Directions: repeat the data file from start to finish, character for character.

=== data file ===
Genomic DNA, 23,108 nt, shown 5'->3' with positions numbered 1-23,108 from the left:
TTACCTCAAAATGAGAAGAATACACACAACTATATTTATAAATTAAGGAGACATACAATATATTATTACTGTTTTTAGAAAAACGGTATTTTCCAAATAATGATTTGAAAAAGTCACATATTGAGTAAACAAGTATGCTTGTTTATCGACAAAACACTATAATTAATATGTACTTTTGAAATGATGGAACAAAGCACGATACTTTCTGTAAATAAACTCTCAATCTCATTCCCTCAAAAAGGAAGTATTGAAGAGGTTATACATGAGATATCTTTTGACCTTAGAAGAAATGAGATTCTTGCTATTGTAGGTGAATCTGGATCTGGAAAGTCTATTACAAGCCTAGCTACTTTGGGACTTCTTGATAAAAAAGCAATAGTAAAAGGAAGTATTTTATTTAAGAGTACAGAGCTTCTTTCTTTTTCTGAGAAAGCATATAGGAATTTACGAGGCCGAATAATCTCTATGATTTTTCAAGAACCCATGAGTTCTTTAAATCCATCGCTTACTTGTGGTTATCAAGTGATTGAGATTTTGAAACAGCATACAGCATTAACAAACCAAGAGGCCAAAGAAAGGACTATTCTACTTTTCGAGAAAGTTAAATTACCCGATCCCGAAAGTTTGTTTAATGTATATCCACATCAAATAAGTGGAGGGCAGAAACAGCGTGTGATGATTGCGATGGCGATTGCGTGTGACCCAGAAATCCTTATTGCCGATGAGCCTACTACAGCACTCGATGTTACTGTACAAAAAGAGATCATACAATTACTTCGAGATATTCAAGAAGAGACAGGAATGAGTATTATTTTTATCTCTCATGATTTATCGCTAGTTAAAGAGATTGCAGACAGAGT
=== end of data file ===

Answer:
Genomic DNA, 23,108 nt, shown 5'->3' with positions numbered 1-23,108 from the left:
TTACCTCAAAATGAGAAGAATACACACAACTATATTTATAAATTAAGGAGACATACAATATATTATTACTGTTTTTAGAAAAACGGTATTTTCCAAATAATGATTTGAAAAAGTCACATATTGAGTAAACAAGTATGCTTGTTTATCGACAAAACACTATAATTAATATGTACTTTTGAAATGATGGAACAAAGCACGATACTTTCTGTAAATAAACTCTCAATCTCATTCCCTCAAAAAGGAAGTATTGAAGAGGTTATACATGAGATATCTTTTGACCTTAGAAGAAATGAGATTCTTGCTATTGTAGGTGAATCTGGATCTGGAAAGTCTATTACAAGCCTAGCTACTTTGGGACTTCTTGATAAAAAAGCAATAGTAAAAGGAAGTATTTTATTTAAGAGTACAGAGCTTCTTTCTTTTTCTGAGAAAGCATATAGGAATTTACGAGGCCGAATAATCTCTATGATTTTTCAAGAACCCATGAGTTCTTTAAATCCATCGCTTACTTGTGGTTATCAAGTGATTGAGATTTTGAAACAGCATACAGCATTAACAAACCAAGAGGCCAAAGAAAGGACTATTCTACTTTTCGAGAAAGTTAAATTACCCGATCCCGAAAGTTTGTTTAATGTATATCCACATCAAATAAGTGGAGGGCAGAAACAGCGTGTGATGATTGCGATGGCGATTGCGTGTGACCCAGAAATCCTTATTGCCGATGAGCCTACTACAGCACTCGATGTTACTGTACAAAAAGAGATCATACAATTACTTCGAGATATTCAAGAAGAGACAGGAATGAGTATTATTTTTATCTCTCATGATTTATCGCTAGTTAAAGAGATTGCAGACAGAGT